Sen. Hillary Rodham Clinton accused her rivals Thursday night of slinging mud "right out of the Republican playbook" and leveled her sharpest criticism of the campaign at them.
Clinton needed a better performance than the last debate, when she was put on the defensive with sharp criticisms from Sen. Barack Obama and former Sen. John Edwards.
On the stage of the University of Nevada Las Vegas Thursday night, Edwards and Obama went after her again. But this time she struck back, criticizing Obama's health plan and Edwards' change of positions on some issues.
After the last debate, the Clinton campaign accused her rivals of "piling on" and at a recent appearance at Wellesley College, she talked about learning to play in the political "boys club."
Critics said she was exploiting her gender for political gain. But in Las Vegas, she rebuffed that charge, saying her rivals were not attacking her because she was a woman, but because she was ahead. In a recent Nevada poll, Clinton leads Obama by more than a 2-to-1 margin.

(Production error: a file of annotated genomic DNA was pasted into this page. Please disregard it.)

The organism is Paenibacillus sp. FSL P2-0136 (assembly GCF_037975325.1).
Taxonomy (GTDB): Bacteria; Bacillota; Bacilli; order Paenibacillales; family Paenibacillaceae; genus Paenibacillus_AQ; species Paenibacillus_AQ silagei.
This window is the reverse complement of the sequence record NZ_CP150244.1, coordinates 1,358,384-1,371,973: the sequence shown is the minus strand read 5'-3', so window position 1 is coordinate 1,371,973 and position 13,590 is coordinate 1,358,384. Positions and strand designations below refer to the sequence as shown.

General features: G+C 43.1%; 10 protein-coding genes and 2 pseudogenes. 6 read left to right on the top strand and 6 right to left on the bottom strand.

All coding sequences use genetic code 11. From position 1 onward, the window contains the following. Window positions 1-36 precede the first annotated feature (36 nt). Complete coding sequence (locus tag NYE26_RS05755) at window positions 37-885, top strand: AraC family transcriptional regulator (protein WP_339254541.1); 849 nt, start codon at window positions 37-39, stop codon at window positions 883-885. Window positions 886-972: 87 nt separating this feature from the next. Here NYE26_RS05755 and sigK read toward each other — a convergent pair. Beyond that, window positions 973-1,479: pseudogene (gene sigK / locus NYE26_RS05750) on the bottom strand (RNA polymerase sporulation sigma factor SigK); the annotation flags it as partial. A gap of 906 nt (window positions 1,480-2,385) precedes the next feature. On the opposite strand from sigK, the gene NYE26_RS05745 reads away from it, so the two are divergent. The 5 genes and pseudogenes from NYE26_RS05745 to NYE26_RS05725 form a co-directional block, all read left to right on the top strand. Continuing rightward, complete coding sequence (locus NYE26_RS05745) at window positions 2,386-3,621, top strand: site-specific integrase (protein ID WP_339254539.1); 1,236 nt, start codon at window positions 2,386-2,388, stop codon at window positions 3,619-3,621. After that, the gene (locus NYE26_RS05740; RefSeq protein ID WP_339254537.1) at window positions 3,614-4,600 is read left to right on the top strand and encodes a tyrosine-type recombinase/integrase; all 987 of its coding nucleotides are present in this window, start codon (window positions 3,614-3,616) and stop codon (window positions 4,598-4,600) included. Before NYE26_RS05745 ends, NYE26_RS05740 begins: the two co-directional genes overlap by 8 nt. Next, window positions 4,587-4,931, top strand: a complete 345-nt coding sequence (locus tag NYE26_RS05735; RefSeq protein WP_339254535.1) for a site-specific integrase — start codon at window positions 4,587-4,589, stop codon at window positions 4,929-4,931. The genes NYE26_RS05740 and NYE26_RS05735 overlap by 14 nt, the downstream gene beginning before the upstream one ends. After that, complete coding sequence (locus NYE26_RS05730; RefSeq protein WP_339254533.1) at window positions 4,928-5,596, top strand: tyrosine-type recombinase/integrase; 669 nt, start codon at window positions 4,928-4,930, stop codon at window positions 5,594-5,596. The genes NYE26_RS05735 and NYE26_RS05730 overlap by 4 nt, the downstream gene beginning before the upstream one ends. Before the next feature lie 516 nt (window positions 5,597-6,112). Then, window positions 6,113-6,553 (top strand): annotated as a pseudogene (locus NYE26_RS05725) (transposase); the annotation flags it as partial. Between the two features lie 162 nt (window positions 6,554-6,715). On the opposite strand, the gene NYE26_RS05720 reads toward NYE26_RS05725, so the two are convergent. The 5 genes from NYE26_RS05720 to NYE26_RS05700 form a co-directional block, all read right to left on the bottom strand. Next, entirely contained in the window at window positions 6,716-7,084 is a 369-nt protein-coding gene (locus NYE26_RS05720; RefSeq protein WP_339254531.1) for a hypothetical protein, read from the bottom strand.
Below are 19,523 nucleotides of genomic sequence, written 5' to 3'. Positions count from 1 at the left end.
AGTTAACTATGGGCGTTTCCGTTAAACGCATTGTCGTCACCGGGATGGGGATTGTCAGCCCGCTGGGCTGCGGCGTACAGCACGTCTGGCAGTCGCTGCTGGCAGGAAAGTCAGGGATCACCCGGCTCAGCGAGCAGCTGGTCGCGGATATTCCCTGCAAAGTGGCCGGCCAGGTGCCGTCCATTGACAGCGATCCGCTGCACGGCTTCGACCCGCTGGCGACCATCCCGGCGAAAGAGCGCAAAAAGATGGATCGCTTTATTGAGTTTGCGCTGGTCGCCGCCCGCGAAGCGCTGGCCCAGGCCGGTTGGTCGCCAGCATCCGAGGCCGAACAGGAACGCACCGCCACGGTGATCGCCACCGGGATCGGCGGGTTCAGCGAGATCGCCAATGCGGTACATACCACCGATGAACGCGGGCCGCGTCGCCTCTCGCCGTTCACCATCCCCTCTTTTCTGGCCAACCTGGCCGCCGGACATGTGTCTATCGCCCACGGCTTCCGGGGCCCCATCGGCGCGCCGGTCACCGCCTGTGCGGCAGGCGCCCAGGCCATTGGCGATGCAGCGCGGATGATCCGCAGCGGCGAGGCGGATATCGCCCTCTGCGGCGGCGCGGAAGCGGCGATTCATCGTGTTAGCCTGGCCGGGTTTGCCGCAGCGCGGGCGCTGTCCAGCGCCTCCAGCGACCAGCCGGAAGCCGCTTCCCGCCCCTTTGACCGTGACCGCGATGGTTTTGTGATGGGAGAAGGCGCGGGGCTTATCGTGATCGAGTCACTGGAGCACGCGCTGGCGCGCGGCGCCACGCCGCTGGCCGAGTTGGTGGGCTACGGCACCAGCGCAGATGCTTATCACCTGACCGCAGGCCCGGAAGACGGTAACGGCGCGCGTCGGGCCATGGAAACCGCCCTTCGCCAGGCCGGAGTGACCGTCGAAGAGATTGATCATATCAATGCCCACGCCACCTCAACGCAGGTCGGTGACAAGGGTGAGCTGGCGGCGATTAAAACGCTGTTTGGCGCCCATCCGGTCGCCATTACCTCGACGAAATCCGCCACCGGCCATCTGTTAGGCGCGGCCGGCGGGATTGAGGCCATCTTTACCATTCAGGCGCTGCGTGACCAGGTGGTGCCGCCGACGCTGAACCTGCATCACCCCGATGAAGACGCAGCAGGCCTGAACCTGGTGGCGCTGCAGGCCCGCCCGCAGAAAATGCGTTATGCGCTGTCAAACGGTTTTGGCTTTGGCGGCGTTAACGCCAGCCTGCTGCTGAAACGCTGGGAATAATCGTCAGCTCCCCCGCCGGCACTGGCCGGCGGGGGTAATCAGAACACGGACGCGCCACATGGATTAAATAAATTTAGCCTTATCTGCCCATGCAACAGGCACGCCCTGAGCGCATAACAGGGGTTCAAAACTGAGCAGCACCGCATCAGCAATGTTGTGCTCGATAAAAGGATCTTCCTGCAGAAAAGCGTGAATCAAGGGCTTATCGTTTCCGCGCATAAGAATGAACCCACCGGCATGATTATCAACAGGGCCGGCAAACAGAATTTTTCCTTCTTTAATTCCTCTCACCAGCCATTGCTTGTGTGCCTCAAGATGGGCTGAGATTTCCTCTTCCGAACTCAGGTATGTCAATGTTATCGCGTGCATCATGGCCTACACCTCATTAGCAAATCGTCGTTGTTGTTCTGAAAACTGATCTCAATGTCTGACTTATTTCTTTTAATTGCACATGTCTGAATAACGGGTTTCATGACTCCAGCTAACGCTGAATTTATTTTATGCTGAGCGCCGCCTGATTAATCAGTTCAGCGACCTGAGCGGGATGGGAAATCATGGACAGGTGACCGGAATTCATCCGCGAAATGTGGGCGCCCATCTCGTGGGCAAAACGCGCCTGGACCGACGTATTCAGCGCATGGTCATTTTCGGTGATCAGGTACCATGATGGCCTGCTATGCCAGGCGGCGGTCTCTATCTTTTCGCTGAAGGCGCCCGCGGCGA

In the early going, Sens. Chris Dodd and Joe Biden, Congressman Dennis Kucinich and New Mexico Gov. Bill Richardson could barely get a word in edgewise.
When he did get to speak, Richardson said Edwards was trying to start a class war, Obama was trying to start a generational war and Clinton's plan for Iraq would not end that war.
"All I want to do," Richards said, "is give peace a chance."
The question that really tripped up Clinton in the previous debate was whether illegal immigrants should be allowed to obtain driving licenses. She seemed then to hold two positions simultaneously. In Las Vegas, the issue was raised again and her simple answer was "no" — that she didn't support the licenses.
Obama, on the other hand, struggled to explain his vote in favor of the licenses for undocumented immigrants while he was in the Illinois state senate.
Towards the end of the forum, which was sponsored by CNN, several undecided Democratic voters were allowed to ask the candidates questions. Like the professionals journalists, their questions were about Iraq, Iran, immigration and social security — a sign that the concerns of western voters may not be all that different than the concerns of voters across the country.
With additional reporting from The Associated Press